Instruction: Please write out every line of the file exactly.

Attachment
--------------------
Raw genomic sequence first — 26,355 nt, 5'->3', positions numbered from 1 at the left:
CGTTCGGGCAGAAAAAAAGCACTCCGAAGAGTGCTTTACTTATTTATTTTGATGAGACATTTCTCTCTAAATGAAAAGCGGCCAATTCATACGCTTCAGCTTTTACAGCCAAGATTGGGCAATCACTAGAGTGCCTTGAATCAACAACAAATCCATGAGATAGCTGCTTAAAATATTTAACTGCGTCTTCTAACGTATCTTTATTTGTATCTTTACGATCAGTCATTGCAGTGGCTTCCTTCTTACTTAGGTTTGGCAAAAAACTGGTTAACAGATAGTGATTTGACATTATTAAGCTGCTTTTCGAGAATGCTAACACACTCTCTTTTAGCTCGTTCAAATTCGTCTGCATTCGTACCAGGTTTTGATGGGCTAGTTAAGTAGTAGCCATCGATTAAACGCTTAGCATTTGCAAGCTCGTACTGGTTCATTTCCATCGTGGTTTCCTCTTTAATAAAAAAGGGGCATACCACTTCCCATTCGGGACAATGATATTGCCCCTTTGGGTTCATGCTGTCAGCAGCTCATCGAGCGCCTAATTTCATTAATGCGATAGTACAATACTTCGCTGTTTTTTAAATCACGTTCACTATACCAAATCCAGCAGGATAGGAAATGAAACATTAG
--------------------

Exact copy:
Raw genomic sequence first — 26,355 nt, 5'->3', positions numbered from 1 at the left:
CGTTCGGGCAGAAAAAAAGCACTCCGAAGAGTGCTTTACTTATTTATTTTGATGAGACATTTCTCTCTAAATGAAAAGCGGCCAATTCATACGCTTCAGCTTTTACAGCCAAGATTGGGCAATCACTAGAGTGCCTTGAATCAACAACAAATCCATGAGATAGCTGCTTAAAATATTTAACTGCGTCTTCTAACGTATCTTTATTTGTATCTTTACGATCAGTCATTGCAGTGGCTTCCTTCTTACTTAGGTTTGGCAAAAAACTGGTTAACAGATAGTGATTTGACATTATTAAGCTGCTTTTCGAGAATGCTAACACACTCTCTTTTAGCTCGTTCAAATTCGTCTGCATTCGTACCAGGTTTTGATGGGCTAGTTAAGTAGTAGCCATCGATTAAACGCTTAGCATTTGCAAGCTCGTACTGGTTCATTTCCATCGTGGTTTCCTCTTTAATAAAAAAGGGGCATACCACTTCCCATTCGGGACAATGATATTGCCCCTTTGGGTTCATGCTGTCAGCAGCTCATCGAGCGCCTAATTTCATTAATGCGATAGTACAATACTTCGCTGTTTTTTAAATCACGTTCACTATACCAAATCCAGCAGGATAGGAAATGAAACATTAG